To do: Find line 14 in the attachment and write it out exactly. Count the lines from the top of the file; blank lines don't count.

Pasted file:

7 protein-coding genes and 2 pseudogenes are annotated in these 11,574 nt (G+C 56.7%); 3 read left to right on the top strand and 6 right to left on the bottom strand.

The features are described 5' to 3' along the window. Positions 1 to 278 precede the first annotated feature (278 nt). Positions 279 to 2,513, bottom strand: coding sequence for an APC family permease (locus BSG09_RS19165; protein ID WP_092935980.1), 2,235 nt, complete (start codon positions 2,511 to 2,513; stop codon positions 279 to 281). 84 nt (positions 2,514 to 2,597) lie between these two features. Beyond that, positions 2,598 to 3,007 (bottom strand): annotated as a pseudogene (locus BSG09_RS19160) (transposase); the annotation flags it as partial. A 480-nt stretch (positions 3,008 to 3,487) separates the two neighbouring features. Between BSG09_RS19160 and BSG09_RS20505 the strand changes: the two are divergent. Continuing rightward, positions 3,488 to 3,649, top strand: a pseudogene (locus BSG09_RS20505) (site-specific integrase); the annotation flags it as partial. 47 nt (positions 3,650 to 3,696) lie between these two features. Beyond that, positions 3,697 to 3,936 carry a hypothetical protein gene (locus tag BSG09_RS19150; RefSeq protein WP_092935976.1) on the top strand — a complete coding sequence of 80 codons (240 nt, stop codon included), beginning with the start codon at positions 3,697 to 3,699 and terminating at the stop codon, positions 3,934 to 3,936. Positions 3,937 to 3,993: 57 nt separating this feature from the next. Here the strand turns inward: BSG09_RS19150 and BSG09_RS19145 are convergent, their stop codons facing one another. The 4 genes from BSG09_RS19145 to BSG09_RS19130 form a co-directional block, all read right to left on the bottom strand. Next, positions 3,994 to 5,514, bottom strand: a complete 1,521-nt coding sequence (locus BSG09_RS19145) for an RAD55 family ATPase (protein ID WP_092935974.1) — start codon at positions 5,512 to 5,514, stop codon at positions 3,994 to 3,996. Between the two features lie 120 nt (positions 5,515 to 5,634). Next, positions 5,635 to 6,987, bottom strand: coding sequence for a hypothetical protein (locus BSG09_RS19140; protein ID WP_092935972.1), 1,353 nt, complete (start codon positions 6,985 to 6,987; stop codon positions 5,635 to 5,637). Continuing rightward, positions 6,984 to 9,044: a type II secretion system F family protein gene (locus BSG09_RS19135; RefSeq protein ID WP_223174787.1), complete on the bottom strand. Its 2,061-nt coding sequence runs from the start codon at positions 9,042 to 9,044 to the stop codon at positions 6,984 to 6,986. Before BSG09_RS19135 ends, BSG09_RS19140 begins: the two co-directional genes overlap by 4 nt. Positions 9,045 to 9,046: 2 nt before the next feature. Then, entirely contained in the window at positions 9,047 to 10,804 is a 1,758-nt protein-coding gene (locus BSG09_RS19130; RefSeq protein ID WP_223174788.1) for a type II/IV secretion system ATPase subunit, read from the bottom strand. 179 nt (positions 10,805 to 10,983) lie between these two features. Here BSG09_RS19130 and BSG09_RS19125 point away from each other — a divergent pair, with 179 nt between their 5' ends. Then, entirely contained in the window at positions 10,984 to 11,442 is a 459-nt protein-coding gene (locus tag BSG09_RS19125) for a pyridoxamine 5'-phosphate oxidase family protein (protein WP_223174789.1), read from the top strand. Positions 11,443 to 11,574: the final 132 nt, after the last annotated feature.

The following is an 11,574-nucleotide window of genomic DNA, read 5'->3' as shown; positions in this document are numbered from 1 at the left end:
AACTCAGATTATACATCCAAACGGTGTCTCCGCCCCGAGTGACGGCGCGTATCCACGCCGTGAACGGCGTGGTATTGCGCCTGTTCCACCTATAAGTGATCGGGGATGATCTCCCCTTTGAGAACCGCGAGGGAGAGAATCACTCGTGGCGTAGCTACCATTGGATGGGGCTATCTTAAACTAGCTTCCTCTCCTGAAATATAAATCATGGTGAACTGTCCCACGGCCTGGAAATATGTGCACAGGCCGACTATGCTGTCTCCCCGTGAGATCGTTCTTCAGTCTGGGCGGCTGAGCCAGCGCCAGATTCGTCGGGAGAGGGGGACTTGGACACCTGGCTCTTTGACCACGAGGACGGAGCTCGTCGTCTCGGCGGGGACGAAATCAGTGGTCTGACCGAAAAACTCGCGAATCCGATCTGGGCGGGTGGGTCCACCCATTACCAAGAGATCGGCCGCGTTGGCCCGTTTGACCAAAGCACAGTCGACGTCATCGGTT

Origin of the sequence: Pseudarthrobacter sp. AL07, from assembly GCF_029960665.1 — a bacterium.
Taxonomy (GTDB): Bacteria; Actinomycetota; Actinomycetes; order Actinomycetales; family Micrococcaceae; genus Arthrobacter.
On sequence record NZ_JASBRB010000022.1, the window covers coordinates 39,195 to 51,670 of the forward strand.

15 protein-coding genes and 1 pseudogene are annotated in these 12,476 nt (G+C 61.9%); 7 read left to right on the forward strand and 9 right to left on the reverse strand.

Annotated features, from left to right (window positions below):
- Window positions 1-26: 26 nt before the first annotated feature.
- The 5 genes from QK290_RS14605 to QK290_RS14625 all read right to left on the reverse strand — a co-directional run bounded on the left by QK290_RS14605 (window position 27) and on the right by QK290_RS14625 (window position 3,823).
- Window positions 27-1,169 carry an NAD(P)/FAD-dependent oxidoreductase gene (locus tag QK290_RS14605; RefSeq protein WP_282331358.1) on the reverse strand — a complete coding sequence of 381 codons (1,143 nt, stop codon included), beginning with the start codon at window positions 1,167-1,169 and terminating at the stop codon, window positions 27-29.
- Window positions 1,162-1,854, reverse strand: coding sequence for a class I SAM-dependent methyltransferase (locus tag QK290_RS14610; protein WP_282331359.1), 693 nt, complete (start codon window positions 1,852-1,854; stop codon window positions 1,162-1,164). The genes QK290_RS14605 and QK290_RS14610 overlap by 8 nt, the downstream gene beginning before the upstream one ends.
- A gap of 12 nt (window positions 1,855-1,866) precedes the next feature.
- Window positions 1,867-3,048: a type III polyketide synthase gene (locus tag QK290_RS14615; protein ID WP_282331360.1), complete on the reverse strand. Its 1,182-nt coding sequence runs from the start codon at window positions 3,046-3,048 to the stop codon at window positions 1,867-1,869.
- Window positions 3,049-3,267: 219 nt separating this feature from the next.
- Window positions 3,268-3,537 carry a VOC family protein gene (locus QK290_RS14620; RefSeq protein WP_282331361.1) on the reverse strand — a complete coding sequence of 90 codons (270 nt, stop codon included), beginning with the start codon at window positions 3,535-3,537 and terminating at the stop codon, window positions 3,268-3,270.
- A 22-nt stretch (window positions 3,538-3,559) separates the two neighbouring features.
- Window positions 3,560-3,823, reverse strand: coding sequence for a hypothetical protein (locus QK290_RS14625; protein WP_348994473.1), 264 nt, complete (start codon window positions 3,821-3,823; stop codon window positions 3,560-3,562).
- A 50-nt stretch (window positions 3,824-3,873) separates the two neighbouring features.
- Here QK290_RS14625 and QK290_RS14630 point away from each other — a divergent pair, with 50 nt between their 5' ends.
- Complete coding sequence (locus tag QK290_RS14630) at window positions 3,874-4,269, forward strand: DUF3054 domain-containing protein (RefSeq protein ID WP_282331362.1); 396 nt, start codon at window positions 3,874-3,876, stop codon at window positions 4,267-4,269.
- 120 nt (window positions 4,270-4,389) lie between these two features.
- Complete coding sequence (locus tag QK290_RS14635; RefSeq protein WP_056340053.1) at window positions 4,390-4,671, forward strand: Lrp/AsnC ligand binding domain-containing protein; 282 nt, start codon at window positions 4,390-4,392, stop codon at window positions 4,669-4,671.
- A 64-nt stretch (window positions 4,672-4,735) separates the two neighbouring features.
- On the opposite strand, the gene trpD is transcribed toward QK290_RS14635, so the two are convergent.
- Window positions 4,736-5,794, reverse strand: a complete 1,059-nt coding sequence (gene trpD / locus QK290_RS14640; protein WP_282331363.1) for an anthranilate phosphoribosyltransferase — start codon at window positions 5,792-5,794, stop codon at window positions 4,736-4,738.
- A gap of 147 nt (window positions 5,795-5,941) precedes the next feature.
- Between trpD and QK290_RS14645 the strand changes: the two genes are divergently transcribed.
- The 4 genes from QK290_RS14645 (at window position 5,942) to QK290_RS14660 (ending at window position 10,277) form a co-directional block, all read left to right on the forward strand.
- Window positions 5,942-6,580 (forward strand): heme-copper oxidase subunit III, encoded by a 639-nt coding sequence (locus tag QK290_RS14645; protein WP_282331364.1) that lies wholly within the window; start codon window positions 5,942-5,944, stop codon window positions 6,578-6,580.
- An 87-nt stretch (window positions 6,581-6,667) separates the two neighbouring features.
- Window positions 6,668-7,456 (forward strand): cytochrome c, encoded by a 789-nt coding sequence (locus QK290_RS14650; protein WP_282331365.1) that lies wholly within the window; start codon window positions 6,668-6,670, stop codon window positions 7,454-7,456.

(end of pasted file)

- A gap of 12 nt (window positions 1,855-1,866) precedes the next feature.